4. 4[singular] (formal) the end of a particular period of time, especially one for which an agreement, etc. lasts the term of the loan His life had reached its natural term. This view of the economy is approaching its term (= it will soon be old-fashioned) (medical) The pregnancy went to full term (= lasted the normal length of time).
  5. 5 [countable] (mathematics) each of the various parts in a series, an equation, etc.
  6. Word Origin Middle English (denoting a limit in space or time, or (in the plural) limiting conditions): from Old French terme, from Latin terminus ‘end, boundary, limit’.Extra examples ‘Old man’ is a slang term for ‘father’. ‘Swot’ is a pejorative term for someone who studies a lot. A wide range of accounts are available, with varying terms and conditions. Blair won a third term of office. He served a five-year prison term. Her baby was born at term. Her current term runs until January 2014. His objection was couched in the strongest terms. His term expires at the end of May. I let them know in no uncertain terms how disappointed I was. I prefer the term ‘network’ to ‘community’. I think we can apply the term ‘genius’ to the painter. I was working on a term paper for a geography class. I’m on first-name terms with my boss. Iceland has had a mild winter, in relative terms. In money terms, the event was a disaster. In the long term, our efforts will pay off. Income has increased in real terms by 5%. It is a sport in which the top men and women can compete on equal terms. It’s hard to get away during term. It’s the end of term. Our opponents set the terms of the debate. She is now seeking her second term in the Senate. She tends to perceive herself in purely negative terms. The chairman spoke of the achievements of the company in glowing terms. The contract was for a fixed term of five years. The dispute was resolved on amicable terms. The law should be set out in clear terms. The lease is granted for a set term of years. The pregnancy went to full term. The president wants to make tax reform a top priority during his second term. The president was sworn in for his second term of office. The term ‘acid rain’ was coined in the 19th century. The term ‘renewable energy’ is applied, for example, to energy deriving from solar radiation. They haven’t been on speaking terms since they had that big row. Try entering the search term ‘classical music’. Under the terms of the alliance, Japan was not obliged to enter the war. We have exams at the end of term. We let them know in no uncertain terms just how disappointed we were. a term of abuse/​endearment the breach of an express term in the contract He hadn’t realized that ‘chuck’ was a term of endearment. They are both currently serving long terms of imprisonment. during the president’s first term of/​in office technical/​legal/​scientific termsIdioms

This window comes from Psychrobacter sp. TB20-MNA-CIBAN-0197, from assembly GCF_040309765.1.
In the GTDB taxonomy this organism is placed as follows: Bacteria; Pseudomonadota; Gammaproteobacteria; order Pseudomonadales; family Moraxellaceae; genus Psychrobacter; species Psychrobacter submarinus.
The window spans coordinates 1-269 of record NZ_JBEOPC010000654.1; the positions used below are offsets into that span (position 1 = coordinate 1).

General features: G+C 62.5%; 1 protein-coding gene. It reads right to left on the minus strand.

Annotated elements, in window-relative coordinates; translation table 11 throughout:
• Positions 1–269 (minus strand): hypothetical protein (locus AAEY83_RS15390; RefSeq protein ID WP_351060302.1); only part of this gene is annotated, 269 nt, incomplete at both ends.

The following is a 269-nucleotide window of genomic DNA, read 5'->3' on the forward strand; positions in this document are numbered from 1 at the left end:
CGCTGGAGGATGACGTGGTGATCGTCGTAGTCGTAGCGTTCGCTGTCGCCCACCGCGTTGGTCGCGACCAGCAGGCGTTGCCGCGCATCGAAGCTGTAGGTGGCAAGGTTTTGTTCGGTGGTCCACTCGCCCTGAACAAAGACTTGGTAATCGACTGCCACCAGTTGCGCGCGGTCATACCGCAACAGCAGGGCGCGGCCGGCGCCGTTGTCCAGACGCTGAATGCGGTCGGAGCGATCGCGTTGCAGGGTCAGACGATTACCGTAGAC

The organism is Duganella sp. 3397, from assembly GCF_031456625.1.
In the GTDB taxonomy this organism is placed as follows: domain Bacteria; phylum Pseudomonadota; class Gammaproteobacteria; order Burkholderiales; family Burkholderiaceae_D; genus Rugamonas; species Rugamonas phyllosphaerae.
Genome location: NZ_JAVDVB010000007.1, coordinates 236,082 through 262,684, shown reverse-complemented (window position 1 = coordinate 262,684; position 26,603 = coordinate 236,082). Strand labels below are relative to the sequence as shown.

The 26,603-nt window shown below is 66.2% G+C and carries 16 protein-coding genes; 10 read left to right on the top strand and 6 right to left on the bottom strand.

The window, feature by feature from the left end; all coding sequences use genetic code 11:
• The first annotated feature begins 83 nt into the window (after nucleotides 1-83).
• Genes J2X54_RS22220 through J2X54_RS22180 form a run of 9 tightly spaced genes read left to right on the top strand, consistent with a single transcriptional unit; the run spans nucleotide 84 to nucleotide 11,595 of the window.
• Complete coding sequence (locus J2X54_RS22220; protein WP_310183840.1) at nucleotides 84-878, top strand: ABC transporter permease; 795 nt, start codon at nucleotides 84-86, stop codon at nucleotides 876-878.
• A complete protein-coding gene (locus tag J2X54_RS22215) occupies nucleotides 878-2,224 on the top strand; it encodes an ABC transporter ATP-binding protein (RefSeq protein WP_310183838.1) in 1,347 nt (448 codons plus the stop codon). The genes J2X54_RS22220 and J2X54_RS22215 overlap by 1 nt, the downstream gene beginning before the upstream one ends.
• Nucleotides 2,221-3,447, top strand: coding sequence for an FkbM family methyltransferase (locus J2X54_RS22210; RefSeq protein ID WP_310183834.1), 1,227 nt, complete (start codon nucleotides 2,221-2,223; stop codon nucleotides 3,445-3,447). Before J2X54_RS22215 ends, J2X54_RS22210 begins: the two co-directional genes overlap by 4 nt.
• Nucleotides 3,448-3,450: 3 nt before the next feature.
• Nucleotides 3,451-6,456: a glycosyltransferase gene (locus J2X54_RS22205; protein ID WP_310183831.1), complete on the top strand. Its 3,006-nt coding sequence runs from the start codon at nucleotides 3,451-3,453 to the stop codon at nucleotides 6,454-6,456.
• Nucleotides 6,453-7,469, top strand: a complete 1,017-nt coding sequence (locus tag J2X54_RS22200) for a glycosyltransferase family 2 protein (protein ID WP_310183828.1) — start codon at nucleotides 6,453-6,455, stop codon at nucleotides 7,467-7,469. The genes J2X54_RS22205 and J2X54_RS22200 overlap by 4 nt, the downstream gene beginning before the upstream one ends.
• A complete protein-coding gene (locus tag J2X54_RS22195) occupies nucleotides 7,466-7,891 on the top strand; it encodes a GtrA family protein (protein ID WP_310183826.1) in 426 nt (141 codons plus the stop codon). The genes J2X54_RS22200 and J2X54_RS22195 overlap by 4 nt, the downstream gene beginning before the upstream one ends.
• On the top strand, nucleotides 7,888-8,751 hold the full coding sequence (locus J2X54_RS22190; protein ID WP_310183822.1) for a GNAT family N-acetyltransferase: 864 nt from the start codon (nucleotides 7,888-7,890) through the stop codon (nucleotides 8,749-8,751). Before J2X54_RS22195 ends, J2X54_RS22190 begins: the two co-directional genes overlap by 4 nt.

in the long/short/medium term
     
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    used to describe what will happen a long, short, etc. time in the future Such a development seems unlikely, at least in the short term (= it will not happen for quite a long time). In the longer term, children of depressed mothers are more likely to suffer from childhood depression.
    in terms of something, in…terms
     
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    used to show what aspect of a subject you are talking about or how you are thinking about it The job is great in terms of salary, but it has its disadvantages. This title ranks alongside the Olympics in terms of importance. What does this mean in terms of cost? In terms of cost—how much were you thinking of charging? In terms of extra staff—how many will we need? In practical terms this law may be difficult to enforce. The decision was disastrous in political terms. He's talking in terms of starting a completely new career.
See the Oxford Advanced American Dictionary entry: term